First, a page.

Campfire Notes

2019 Coach’s Award

2019 Coach’s Award

In 2009, Gold Arrow Camp lost a dear friend. Ken “Coach” Baker (March 10, 1951 – April 5, 2009) worked at GAC as Camp Assistant Director and Director from 1981-1992 and had a huge, positive impact on many of us who are still here at camp today. Ken was instrumental in helping Sunshine purchase Gold Arrow from Jeanie Vezie in 1989, and mentored Sunshine, Monkey, Woody, Chelster, Tigger, Junior, Trapper, and many other GAC staff during their early years working at camp.

Ken “Coach” Baker, Jeanie Vezie and Sunshine in 1989

Ken had an amazing way of making even mundane tasks like picking up trash and painting buildings feel monumentally important. He had a way of clapping his hands together and giving a pep talk that got everyone fired up to do their jobs well. Ken had a near-constant smile on his face and took every challenge that came his way in stride. We all knew we could go to him with any problem and he would help us figure out how to fix it.

To honor Ken, in 2009 we established “Coach’s Award.” This award has been given each year since to a leader at camp, nominated by his/her peers, who motivates others through positive leadership and encouraging words and exemplifies Ken “Coach” Baker’s dedication to GAC’s vision.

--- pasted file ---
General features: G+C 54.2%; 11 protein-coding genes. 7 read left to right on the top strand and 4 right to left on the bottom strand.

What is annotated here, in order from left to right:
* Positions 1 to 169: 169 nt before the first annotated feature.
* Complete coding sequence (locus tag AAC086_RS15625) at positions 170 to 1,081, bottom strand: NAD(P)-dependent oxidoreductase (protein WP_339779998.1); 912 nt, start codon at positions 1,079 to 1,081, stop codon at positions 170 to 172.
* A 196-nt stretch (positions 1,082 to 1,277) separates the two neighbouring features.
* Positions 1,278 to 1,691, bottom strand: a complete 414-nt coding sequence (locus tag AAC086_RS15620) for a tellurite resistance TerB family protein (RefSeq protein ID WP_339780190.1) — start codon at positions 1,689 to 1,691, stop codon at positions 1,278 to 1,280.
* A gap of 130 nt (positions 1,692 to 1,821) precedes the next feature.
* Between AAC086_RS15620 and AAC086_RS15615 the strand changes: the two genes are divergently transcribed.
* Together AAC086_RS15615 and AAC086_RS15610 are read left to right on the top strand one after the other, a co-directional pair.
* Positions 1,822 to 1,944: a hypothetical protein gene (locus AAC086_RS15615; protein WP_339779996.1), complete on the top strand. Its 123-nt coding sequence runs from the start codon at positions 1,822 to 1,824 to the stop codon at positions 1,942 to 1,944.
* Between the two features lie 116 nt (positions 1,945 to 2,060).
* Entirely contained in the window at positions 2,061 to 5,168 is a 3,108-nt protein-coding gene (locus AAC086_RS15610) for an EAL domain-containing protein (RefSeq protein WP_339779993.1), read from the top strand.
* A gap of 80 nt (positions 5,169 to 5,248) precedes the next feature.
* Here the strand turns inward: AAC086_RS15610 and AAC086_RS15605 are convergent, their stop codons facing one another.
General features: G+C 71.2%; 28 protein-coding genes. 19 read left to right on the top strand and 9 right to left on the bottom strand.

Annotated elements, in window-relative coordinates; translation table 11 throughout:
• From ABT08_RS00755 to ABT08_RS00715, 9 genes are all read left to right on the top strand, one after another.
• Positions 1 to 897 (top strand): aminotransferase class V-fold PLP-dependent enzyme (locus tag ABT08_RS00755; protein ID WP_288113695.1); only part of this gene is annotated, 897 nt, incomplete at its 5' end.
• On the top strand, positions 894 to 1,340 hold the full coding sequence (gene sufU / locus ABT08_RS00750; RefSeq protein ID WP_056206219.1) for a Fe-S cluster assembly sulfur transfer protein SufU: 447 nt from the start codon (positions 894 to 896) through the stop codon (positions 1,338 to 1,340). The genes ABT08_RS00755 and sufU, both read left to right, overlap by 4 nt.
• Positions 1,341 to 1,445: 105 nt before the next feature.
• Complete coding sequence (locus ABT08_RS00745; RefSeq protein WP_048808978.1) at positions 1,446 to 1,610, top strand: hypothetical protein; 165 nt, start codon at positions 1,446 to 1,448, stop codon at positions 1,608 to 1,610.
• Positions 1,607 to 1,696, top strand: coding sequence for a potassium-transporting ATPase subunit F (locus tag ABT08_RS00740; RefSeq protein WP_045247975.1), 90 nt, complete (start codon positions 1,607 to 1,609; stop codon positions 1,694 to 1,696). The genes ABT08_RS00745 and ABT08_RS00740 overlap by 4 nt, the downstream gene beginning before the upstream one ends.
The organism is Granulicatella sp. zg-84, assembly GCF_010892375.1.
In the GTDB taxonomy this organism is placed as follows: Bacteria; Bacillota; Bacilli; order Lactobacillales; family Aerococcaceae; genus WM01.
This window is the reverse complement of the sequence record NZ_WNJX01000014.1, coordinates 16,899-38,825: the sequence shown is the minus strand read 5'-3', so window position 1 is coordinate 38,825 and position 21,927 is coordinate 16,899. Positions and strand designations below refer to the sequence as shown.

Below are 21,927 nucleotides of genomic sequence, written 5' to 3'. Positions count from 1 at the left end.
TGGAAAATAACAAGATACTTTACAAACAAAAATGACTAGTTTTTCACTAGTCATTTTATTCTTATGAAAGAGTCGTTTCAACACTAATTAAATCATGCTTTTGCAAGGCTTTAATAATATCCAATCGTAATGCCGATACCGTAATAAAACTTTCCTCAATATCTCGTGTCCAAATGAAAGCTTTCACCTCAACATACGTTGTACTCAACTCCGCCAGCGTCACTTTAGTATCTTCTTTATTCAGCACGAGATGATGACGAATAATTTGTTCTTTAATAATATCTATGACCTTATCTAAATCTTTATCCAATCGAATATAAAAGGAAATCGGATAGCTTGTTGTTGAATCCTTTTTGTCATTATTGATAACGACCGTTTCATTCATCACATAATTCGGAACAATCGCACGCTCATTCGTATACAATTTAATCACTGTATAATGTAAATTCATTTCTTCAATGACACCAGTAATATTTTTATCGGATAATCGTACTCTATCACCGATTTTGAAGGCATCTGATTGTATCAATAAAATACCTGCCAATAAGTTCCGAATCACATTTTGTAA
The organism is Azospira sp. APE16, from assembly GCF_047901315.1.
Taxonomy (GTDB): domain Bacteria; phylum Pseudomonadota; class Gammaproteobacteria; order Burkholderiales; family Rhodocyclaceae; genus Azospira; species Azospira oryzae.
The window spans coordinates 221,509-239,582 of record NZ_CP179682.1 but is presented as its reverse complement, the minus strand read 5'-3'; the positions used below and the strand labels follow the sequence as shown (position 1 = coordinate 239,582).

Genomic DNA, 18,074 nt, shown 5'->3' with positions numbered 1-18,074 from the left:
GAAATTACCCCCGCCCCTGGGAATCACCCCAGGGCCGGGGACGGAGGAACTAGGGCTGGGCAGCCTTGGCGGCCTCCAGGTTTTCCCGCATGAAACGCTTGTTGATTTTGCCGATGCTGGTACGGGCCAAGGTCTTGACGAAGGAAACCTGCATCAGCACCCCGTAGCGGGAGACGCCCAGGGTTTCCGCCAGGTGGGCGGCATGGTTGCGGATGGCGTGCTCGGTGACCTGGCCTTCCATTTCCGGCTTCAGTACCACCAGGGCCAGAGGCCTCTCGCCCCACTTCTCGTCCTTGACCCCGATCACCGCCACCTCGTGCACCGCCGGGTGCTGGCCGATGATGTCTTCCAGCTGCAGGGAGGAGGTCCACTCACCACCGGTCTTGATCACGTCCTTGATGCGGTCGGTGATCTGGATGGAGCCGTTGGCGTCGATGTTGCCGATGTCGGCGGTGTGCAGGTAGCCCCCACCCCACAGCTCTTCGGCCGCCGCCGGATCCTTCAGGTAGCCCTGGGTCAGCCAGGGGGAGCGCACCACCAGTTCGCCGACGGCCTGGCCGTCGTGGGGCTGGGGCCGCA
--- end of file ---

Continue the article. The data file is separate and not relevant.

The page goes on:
To select each year’s recipient, we ask the entire staff to complete a nomination form, where they put the name of one person whom they think deserves this honor. They include comments about the person they nominate. We have such a high caliber of staff, many of whom are extremely positive and exemplify what Coach stood for, and we are grateful for the legacy he left us and that so many people at GAC are incredibly positive and motivating to others.

Coach’s Award, displayed in the Camp Store, has the names of all recipients.

This summer, we had 39 staff members who stood out so much to their peers that they were nominated for this prestigious award. Each of those 39 people made an impact with their positive energy every day at camp.

2019’s recipient, Simba, stood out in those many nominations for his positive leadership and love of camp. His name has been added to Coach’s Award, which hangs in our camp store.

There were many amazing comments about Simba, including:

To me, Simba is someone who always maintains a positive attitude and carries himself as a positive role model for campers at GAC.  In my eyes as a first-year counselor, Simba is someone to model themselves off.

Simba has such a genuine love of GAC, and he truly loves his boys as much as he loves the place.  I love watching him interact with his cabins and the other campers he talks to.  If we’re picking people based on positive leadership, it is hard to pick someone better than Simba. Well done, Simba!

Wow man, you are so good with the kids and staff.  You are a friend that I can talk to about anything.

Simba, a camp counselor, dances with a crowd at a summer camp in California, Gold Arrow Camp

Whenever I see him he has a smile on his face.  He makes everyone feel so much better and warms people with his presence.  You can tell that he puts a lot of effort into every relationship he has, with staff or a camper.  He’s all about making sure his boys are having the best possible GAC experience.